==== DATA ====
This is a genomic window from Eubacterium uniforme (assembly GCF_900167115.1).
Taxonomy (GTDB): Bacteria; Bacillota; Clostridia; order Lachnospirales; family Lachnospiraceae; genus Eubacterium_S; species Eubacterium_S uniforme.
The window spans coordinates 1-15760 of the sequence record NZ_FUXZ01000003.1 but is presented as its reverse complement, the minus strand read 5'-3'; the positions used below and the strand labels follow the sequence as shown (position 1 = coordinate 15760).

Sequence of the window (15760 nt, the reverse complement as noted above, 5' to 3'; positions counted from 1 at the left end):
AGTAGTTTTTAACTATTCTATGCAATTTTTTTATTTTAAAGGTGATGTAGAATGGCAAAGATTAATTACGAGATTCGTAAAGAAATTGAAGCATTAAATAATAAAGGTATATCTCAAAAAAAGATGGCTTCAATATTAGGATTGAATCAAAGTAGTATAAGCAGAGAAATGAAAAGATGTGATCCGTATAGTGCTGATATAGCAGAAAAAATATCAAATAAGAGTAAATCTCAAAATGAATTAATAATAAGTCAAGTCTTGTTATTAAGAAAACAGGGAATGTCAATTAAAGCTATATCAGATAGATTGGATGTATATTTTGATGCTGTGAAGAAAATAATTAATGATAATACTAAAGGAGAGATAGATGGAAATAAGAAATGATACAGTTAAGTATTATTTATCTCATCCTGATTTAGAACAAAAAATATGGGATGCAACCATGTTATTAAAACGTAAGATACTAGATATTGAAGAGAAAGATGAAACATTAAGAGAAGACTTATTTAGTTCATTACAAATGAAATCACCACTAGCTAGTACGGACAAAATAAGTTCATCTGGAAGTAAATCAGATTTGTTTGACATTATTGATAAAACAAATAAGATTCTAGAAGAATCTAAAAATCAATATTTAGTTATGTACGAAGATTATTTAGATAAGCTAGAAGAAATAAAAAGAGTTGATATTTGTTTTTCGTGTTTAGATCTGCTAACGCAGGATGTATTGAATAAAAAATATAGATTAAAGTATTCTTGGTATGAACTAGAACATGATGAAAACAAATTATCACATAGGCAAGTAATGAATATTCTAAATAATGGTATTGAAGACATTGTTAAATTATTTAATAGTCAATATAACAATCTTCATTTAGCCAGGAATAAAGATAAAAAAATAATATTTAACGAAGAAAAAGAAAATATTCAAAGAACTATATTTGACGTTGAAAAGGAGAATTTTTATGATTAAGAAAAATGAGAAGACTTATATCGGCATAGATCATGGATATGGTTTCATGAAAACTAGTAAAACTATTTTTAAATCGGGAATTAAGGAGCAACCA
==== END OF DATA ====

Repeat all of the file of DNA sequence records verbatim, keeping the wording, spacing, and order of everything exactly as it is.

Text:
This is a genomic window from Eubacterium uniforme (assembly GCF_900167115.1).
Taxonomy (GTDB): Bacteria; Bacillota; Clostridia; order Lachnospirales; family Lachnospiraceae; genus Eubacterium_S; species Eubacterium_S uniforme.
The window spans coordinates 1-15760 of the sequence record NZ_FUXZ01000003.1 but is presented as its reverse complement, the minus strand read 5'-3'; the positions used below and the strand labels follow the sequence as shown (position 1 = coordinate 15760).

Sequence of the window (15760 nt, the reverse complement as noted above, 5' to 3'; positions counted from 1 at the left end):
AGTAGTTTTTAACTATTCTATGCAATTTTTTTATTTTAAAGGTGATGTAGAATGGCAAAGATTAATTACGAGATTCGTAAAGAAATTGAAGCATTAAATAATAAAGGTATATCTCAAAAAAAGATGGCTTCAATATTAGGATTGAATCAAAGTAGTATAAGCAGAGAAATGAAAAGATGTGATCCGTATAGTGCTGATATAGCAGAAAAAATATCAAATAAGAGTAAATCTCAAAATGAATTAATAATAAGTCAAGTCTTGTTATTAAGAAAACAGGGAATGTCAATTAAAGCTATATCAGATAGATTGGATGTATATTTTGATGCTGTGAAGAAAATAATTAATGATAATACTAAAGGAGAGATAGATGGAAATAAGAAATGATACAGTTAAGTATTATTTATCTCATCCTGATTTAGAACAAAAAATATGGGATGCAACCATGTTATTAAAACGTAAGATACTAGATATTGAAGAGAAAGATGAAACATTAAGAGAAGACTTATTTAGTTCATTACAAATGAAATCACCACTAGCTAGTACGGACAAAATAAGTTCATCTGGAAGTAAATCAGATTTGTTTGACATTATTGATAAAACAAATAAGATTCTAGAAGAATCTAAAAATCAATATTTAGTTATGTACGAAGATTATTTAGATAAGCTAGAAGAAATAAAAAGAGTTGATATTTGTTTTTCGTGTTTAGATCTGCTAACGCAGGATGTATTGAATAAAAAATATAGATTAAAGTATTCTTGGTATGAACTAGAACATGATGAAAACAAATTATCACATAGGCAAGTAATGAATATTCTAAATAATGGTATTGAAGACATTGTTAAATTATTTAATAGTCAATATAACAATCTTCATTTAGCCAGGAATAAAGATAAAAAAATAATATTTAACGAAGAAAAAGAAAATATTCAAAGAACTATATTTGACGTTGAAAAGGAGAATTTTTATGATTAAGAAAAATGAGAAGACTTATATCGGCATAGATCATGGATATGGTTTCATGAAAACTAGTAAAACTATTTTTAAATCGGGAATTAAGGAGCAACCA